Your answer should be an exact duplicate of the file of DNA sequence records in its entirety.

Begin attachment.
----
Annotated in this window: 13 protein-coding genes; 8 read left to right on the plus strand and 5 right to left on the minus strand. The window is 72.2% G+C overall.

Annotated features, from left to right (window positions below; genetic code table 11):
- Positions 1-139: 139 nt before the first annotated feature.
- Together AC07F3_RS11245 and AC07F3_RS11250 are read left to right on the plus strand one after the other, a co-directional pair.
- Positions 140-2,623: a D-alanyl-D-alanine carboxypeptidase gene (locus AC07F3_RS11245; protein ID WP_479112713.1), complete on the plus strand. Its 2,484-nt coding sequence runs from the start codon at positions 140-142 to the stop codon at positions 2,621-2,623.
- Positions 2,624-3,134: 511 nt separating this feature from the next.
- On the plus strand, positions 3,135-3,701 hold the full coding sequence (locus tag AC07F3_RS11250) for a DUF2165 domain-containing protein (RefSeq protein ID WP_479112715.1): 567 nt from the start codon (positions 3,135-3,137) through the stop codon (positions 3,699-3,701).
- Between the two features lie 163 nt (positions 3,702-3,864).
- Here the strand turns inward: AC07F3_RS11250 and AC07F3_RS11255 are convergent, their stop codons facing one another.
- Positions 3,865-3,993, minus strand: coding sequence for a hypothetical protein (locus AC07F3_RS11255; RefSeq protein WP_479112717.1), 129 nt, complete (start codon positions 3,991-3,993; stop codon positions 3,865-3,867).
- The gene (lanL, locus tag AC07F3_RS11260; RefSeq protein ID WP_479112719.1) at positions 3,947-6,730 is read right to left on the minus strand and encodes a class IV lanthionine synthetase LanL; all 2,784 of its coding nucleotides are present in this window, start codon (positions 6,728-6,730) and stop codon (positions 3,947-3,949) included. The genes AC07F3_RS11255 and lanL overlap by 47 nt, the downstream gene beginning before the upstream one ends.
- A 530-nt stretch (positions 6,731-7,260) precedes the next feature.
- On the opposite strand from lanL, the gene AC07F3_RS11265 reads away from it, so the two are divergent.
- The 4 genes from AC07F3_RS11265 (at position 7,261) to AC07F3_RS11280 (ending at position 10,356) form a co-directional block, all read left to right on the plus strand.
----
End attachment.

Annotated in this window: 13 protein-coding genes; 8 read left to right on the plus strand and 5 right to left on the minus strand. The window is 72.2% G+C overall.

Annotated features, from left to right (window positions below; genetic code table 11):
- Positions 1-139: 139 nt before the first annotated feature.
- Together AC07F3_RS11245 and AC07F3_RS11250 are read left to right on the plus strand one after the other, a co-directional pair.
- Positions 140-2,623: a D-alanyl-D-alanine carboxypeptidase gene (locus AC07F3_RS11245; protein ID WP_479112713.1), complete on the plus strand. Its 2,484-nt coding sequence runs from the start codon at positions 140-142 to the stop codon at positions 2,621-2,623.
- Positions 2,624-3,134: 511 nt separating this feature from the next.
- On the plus strand, positions 3,135-3,701 hold the full coding sequence (locus tag AC07F3_RS11250) for a DUF2165 domain-containing protein (RefSeq protein ID WP_479112715.1): 567 nt from the start codon (positions 3,135-3,137) through the stop codon (positions 3,699-3,701).
- Between the two features lie 163 nt (positions 3,702-3,864).
- Here the strand turns inward: AC07F3_RS11250 and AC07F3_RS11255 are convergent, their stop codons facing one another.
- Positions 3,865-3,993, minus strand: coding sequence for a hypothetical protein (locus AC07F3_RS11255; RefSeq protein WP_479112717.1), 129 nt, complete (start codon positions 3,991-3,993; stop codon positions 3,865-3,867).
- The gene (lanL, locus tag AC07F3_RS11260; RefSeq protein ID WP_479112719.1) at positions 3,947-6,730 is read right to left on the minus strand and encodes a class IV lanthionine synthetase LanL; all 2,784 of its coding nucleotides are present in this window, start codon (positions 6,728-6,730) and stop codon (positions 3,947-3,949) included. The genes AC07F3_RS11255 and lanL overlap by 47 nt, the downstream gene beginning before the upstream one ends.
- A 530-nt stretch (positions 6,731-7,260) precedes the next feature.
- On the opposite strand from lanL, the gene AC07F3_RS11265 reads away from it, so the two are divergent.
- The 4 genes from AC07F3_RS11265 (at position 7,261) to AC07F3_RS11280 (ending at position 10,356) form a co-directional block, all read left to right on the plus strand.